And I’m back…and Tennessee basketball is back in the news as well. And it’s clear they just don’t get it…and neither does the NCAA is they let them get away with this.
Tennessee has self-imposed what they refer to as “penalties” against their men’s basketball and football programs, although I think comparing what they’ve done to any kind of punishment is laughable. These self-imposed annoyances are their newest solution to keeping the NCAA off their back, since it’s pretty clear that every solution they’ve come up with before this wouldn’t prove enough. The list of “punishments” from govolsxtra.com:
Two years of probation, which will require UT to send annual compliance reports to the NCAA and the SEC.
The men’s basketball staff is not permitted to provide occasional off-campus meals during the 2011-12 academic year.
On Nov. 1, the first day of the November 2011 contact period, only 50 percent of the football staff can make recruiting telephone calls to prospective student athletes.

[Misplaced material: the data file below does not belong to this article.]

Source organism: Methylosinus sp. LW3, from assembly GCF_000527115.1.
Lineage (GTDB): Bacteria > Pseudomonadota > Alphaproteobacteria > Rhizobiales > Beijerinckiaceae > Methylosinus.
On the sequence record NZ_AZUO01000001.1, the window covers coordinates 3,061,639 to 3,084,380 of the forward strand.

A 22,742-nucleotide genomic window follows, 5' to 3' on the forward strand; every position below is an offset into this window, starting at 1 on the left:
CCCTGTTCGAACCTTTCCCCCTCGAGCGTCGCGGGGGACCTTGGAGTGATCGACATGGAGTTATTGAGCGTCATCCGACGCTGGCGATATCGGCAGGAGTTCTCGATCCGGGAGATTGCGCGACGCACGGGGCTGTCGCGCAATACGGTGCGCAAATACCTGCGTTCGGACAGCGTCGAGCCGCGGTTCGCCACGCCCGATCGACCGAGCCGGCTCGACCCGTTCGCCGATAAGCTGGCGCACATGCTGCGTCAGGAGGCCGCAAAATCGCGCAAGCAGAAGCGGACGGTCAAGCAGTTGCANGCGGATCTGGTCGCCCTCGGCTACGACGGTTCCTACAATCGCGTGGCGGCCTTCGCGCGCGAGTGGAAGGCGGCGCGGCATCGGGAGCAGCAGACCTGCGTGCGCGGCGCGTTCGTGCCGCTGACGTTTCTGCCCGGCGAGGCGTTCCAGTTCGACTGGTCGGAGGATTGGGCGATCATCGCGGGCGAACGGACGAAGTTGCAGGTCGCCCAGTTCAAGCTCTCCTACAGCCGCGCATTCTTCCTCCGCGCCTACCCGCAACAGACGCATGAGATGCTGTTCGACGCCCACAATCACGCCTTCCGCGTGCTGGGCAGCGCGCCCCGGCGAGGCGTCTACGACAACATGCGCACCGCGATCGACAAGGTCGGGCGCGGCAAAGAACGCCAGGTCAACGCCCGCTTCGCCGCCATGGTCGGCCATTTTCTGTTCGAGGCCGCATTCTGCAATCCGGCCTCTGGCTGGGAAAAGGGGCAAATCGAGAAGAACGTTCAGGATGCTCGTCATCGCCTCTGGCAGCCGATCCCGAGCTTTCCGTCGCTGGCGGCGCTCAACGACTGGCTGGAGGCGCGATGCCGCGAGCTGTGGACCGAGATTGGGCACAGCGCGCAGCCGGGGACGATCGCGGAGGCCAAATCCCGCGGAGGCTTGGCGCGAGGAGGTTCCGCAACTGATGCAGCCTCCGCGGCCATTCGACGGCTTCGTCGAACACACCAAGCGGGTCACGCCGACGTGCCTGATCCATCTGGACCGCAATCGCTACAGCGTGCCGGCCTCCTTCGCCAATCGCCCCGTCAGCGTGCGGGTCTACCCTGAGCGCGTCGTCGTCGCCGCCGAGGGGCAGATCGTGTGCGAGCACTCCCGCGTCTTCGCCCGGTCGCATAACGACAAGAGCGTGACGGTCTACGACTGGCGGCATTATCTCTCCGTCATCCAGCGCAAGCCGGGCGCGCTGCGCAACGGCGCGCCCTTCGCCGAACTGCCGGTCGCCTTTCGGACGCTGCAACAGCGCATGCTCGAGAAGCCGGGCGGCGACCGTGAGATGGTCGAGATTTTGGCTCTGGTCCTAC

During the Spring 2011 evaluation period, the football staff had its permissible recruiting days reduced from 168 to 162.
So, no free off-campus food for basketball players, only one day of half-staffed calling, and a loss of 6 of 168 possible recruiting days (3.5%). I’m confused…isn’t this the school that is accused of a full dozen major NCAA violations? But it’s one thing to impose weak penalties against one’s self. But when you believe those penalties “adequately address the violations that occurred,” you’ve got a problem.
Sure, neither of the coaches or the AD are employed there anymore. That doesn’t mean you don’t have to be penalized for what occurred while they were your employees.
I’d love to say you can rest easy, that the NCAA will fix this when the Committee on Infractions weighs in, but there’s little reason to believe they will.
Part 2 of my series on cheating in college basketball is coming later this week. Clearly something has to be done. Especially if the NCAA allows Tennessee to get off with these minor inconveniences disguised as penalties.